One of your employees becomes the real star of the team, and gets tens of thousands of followers over many months, offering fantastic support and just enough personality to be a hit. He starts getting a lot of attention.

Then one day, suddenly, he quits.

What now?

Some things to consider:

  1. Do you allow him to announce in his (current) Twitter account that he’s moving to another company, even if it’s a rival?
  2. Do you let another employee take over the account? And do you do this on the sly, or do you make it public knowledge?
  3. Do you rename the account, allocating it to another employee? What about those 50,000 followers – how are they going to react knowing their superstar is no longer in charge?
  4. Do you let the person running the account rename it, and take it over, doing with it as they will?
  5. Or do you just close the account? What about all those cases they solved, and help they gave? There’s a history there.

This is going to be a big deal in the future. I can see lawyers getting involved deciding who really ‘owns’ the tweets on employee accounts – or even the account itself. Yes, you’re tweeting on company time using company resources, but it’s your personality that’s made that account a success. It’s you that nurtured those followers, and it’s you that turned them into clients. When star salespeople leave companies, they often take clients with them. Indeed, their clients want to go. Why should it be any different on Twitter?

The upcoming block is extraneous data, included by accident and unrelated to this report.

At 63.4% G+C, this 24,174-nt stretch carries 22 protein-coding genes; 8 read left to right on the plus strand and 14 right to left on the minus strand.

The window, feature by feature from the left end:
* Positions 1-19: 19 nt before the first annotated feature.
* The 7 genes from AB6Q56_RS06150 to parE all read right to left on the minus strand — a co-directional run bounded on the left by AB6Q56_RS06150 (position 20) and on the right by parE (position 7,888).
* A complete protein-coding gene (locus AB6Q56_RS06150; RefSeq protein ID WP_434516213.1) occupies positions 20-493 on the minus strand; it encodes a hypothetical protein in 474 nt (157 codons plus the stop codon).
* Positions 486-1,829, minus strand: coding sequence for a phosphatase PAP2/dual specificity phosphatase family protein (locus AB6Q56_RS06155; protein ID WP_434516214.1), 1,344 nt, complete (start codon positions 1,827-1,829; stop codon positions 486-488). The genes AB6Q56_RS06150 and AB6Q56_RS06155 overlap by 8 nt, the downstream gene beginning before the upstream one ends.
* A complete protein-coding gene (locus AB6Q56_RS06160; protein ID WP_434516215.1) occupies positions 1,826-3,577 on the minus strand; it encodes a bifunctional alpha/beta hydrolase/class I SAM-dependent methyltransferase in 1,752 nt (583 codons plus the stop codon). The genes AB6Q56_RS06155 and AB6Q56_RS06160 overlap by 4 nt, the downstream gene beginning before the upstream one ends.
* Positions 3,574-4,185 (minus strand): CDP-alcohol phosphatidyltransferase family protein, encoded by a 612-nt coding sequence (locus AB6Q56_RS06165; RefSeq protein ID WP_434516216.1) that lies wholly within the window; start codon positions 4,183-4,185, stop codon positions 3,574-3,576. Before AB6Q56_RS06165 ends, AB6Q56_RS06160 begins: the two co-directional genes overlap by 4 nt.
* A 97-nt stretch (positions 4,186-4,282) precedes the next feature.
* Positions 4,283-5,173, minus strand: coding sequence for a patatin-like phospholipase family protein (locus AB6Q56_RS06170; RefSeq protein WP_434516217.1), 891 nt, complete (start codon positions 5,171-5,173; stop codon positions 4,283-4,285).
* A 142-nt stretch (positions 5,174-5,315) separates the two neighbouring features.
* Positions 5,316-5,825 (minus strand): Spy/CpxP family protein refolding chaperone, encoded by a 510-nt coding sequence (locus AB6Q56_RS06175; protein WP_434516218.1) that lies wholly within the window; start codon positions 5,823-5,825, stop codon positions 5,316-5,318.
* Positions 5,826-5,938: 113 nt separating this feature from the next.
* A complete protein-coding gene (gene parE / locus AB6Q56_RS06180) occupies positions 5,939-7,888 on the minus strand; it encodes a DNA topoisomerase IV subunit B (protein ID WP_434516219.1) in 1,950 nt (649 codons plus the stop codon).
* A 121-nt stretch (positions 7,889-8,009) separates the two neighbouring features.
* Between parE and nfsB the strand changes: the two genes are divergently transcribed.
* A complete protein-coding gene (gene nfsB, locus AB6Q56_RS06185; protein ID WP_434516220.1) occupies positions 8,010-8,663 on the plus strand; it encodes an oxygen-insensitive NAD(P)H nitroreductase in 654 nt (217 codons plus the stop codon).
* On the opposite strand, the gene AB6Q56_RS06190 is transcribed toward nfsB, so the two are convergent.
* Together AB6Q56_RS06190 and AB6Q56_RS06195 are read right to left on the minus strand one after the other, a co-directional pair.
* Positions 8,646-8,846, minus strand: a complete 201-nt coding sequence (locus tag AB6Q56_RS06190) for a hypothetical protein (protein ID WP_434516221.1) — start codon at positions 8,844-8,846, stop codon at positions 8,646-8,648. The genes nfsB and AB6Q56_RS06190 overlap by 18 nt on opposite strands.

If you’re an individual like Jeremiah Owyang that moves his essentially personal account between companies, then it’s less of a problem. Owyang is the account. He takes it with him when he leaves. This perhaps seems like the right way forward, but it’s not necessarily best practice for companies to let employees use their personal accounts for work (and vice versa). And both lose the advantages of being associated with the brand name.

It becomes significantly less clear about what is the right thing to do – in both the contractual and ethical sense – if somebody becomes a superstar on Twitter using their work-only account, and then leaves. By association, the company becomes a superstar, too, particularly if the individual is being applauded for great support, and the ramifications of what happens when he or she quits (or, daresay, is fired) are considerable.

And as such, it might be worth thinking about the inevitability of that future now, as opposed to when it actually happens. Because believe me, it will.